As many of you know, I finally completed my doctoral program! It has taken just short of forever, but all of the boxes are finally checked. I did all of the coursework, written comprehensive exams, oral comprehensive exams, proposal approval, proposal defense, IRB approval, the research study, the data analysis, dissertation approval, dissertation defense, and today I uploaded my work to ProQuest. I even ordered a couple of official, printed copies. Now all that’s left is the pomp and circumstance.
As I neared the end of the dissertation writing process, one of the things I most looked forward to was being able to shout out to all of the people who helped me get to the finish line. I was excited to get to dedicate my dissertation to someone.
This dissertation is dedicated to my wife, Stephanie. I will never stop trying to become the person she already thinks I am.
Then I got to the ACKNOWLEDGEMENTS, and to my dismay, the graduate school guidelines forbade me from including long, personal expressions of gratitude, although I do admit that those could get icky to read in a document like this. So, okay. I thanked my chair, committee, etc. and as many others as I could according to the usual guidelines. For the rest – I’ll do it here instead.
The first person I have to thank is my mom. It was her decision to go to college later in her life that encouraged me to go as well. Her father’s wish was always for his kids to do and be more and have more opportunities in their lives, and he was so proud of her for going to college. She showed me that if there is something I wanted to do, I should find a way to do it. I took that and ran with it. She encouraged me every step of the way, from my very first day as a community college student and beyond, and when I walked into the room to defend my dissertation, I knew that I had her and, because of her, many people in the greater Knoxville area praying for my success. Thanks, Mom.
My teachers have always inspired me. I am so grateful to all of the wonderful teachers I’ve had in my life – from Mrs. White in 3rd grade at North City Elementary School to Coach Chris in high school to Kendra and Dr. Peirce at the University of Baltimore. I’ll always feel indebted to Dr. Mallios at the University of Maryland for being the one professor there who really seemed to believe in me. I owe special thanks to my most impactful teacher and mentor, Tara. I remember Tara telling a story about when she knew she wanted to be a college professor: she said she had a young, female professor and looking at her, she thought to herself, “I could do that.” I had a similar experience when I went to my first class at Howard Community College, Tara’s literature class. She was teaching her first semester there, and when I finally realized that teaching was what I wanted to do, I knew I had my role model in her. Tara has advised me in every phase of my educational (and professional) life, and she’s kept me looking forward to what’s possible and what’s next. Everyone needs this kind of person in their lives. Thanks, Doc.
When I was really uncertain if I was gonna finish or not, my friend Llatetra picked me up. She was a constant source of guidance for the ins and outs of the program we both went through. She became my guide, helping me through the small details and helping me focus on the big picture as well. Llatetra never stopped encouraging me. She checked in on me and didn’t let me doubt that I would make it. Thanks, Dr. Esters.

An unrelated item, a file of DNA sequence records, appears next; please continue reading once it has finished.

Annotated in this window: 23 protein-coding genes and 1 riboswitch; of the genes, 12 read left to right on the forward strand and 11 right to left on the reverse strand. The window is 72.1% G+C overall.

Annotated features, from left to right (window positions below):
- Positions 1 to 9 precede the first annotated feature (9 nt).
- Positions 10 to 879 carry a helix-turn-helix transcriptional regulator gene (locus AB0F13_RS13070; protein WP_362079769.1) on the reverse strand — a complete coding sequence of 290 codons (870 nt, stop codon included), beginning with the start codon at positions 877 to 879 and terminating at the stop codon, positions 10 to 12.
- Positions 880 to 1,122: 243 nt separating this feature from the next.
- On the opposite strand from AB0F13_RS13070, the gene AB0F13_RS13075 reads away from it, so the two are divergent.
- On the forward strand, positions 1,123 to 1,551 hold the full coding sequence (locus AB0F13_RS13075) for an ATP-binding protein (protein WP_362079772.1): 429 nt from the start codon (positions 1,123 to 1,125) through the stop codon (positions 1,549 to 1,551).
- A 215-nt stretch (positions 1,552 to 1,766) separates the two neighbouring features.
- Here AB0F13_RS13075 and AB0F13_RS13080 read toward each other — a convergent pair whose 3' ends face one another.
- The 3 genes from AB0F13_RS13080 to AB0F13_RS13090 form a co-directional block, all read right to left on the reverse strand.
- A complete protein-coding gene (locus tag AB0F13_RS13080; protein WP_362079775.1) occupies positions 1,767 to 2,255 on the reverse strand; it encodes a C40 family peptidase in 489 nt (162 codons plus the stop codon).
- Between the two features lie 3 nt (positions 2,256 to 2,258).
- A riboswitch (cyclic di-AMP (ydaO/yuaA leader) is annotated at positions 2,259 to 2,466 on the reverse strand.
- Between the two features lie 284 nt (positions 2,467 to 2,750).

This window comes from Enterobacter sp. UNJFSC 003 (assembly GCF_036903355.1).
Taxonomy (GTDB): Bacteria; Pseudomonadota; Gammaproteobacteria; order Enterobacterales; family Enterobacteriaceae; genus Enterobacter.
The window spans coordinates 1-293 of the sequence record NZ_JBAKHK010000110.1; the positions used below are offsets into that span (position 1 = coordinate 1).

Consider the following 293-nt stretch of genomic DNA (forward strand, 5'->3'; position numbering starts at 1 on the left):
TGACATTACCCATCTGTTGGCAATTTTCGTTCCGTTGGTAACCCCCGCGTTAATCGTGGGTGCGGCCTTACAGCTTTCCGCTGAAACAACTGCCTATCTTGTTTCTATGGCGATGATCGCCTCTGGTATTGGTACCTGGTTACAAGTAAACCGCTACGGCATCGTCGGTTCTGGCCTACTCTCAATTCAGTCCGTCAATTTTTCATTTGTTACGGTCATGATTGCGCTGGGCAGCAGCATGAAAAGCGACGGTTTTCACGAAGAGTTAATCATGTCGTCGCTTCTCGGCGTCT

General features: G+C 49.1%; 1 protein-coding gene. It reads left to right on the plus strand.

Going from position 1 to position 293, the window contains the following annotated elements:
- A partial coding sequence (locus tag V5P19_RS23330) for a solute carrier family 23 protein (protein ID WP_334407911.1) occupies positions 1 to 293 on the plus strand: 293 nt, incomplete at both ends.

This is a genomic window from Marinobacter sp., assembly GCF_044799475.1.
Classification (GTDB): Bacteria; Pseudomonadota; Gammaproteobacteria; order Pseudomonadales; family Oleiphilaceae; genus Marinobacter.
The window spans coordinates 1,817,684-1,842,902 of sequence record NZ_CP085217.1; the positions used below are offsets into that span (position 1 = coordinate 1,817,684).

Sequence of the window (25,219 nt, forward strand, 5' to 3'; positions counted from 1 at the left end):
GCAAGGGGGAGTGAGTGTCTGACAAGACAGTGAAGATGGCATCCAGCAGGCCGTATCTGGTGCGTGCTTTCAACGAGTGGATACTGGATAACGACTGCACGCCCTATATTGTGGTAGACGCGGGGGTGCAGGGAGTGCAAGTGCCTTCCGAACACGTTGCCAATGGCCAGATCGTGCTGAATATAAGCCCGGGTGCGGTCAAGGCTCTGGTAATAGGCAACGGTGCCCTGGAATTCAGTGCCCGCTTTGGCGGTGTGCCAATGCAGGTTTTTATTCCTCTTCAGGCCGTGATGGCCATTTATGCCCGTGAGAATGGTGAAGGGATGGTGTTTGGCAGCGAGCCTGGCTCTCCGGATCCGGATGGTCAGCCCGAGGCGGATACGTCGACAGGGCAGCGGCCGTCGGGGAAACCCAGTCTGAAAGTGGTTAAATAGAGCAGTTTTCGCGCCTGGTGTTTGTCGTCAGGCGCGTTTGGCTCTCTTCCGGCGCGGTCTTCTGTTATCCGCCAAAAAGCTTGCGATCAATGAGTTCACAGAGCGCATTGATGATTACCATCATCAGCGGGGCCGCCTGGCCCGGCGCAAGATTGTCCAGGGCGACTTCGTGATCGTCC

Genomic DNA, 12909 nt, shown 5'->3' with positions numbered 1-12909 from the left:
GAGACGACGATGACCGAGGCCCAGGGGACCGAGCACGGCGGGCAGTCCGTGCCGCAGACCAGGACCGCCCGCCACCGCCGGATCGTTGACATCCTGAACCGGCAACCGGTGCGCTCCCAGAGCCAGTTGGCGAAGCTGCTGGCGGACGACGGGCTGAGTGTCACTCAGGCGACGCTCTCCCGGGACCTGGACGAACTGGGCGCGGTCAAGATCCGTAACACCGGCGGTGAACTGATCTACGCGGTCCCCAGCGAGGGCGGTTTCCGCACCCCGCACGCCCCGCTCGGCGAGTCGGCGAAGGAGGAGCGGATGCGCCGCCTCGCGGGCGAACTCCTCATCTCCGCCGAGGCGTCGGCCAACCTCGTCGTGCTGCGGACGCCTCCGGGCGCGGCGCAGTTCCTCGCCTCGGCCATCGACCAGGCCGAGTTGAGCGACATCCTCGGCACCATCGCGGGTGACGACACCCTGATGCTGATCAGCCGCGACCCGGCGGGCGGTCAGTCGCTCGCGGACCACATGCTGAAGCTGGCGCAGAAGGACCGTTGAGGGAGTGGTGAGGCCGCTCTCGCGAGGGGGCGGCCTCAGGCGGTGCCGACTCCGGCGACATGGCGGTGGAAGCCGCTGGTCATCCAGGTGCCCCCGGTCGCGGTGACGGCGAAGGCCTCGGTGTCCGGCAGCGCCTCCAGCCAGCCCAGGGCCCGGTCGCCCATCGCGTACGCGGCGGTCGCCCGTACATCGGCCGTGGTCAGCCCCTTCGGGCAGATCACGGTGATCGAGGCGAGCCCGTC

Everyone needs a posse of ride or die friends and supporters. They are the ones you look up and see cheering you on. My friends Chris and Erin, thanks for all the laughter and encouragement over many, many bottles of wine. You guys always helped things feel lighter and more possible. Thanks, Besties!
Finally, and most importantly, the person I needed most was my amazing wife, Stephanie. The person that is closest to you is the one who has to do the most emotional work to keep you from losing your marbles – and believe me, those moments are frequent for doctoral students. Stephanie helped keep me from cratering in this long, long process, and there were several times, especially in the final weeks, when my toes were touching rock bottom, but she never let me sink fully into the morass. She poured over my data, my document, my presentation, and, good lord, the font changes! She kept a cool head and sense of humor about it all that helped me feel calmer and steadier too. She gave me room and permission to succeed or fail and made it clear that she would be there whatever the outcome. The day I defended my dissertation, I opened my notebook and found a note from her that just swelled my heart. This is why I dedicated my dissertation to her. She sees more in me and for me than I can see in and for myself, and that makes me try to be better. Thank you, Stephanie. I love you and I like you. You’re amazing.
It’s weird to think, after so many years, that the chapter of my student life is concluded. It’s a good feeling, but surprisingly abrupt as well. I can say something now that I don’t say a lot: I am pretty damn proud of what I’ve accomplished. Education is important to me, so much so that I’ve literally dedicated my whole life not only to my own education, but also to the education of others. I have seen how it lifts my students; I know how it has lifted me. My whole time in college, I have worked full-time. I didn’t have that bucolic experience where I went off to live in a dorm in some place with ivy covered walls. I have had to dig and scratch and balance work with school for the last two decades of my life while earning 4 college degrees. Because I work in higher ed, doctoral degrees seem pretty common, but the last census showed that only about 2% of Americans have earned a doctorate. That is a narrow path to walk, and no one can finish it alone – seems like something worth acknowledging.
© Ryna May 2019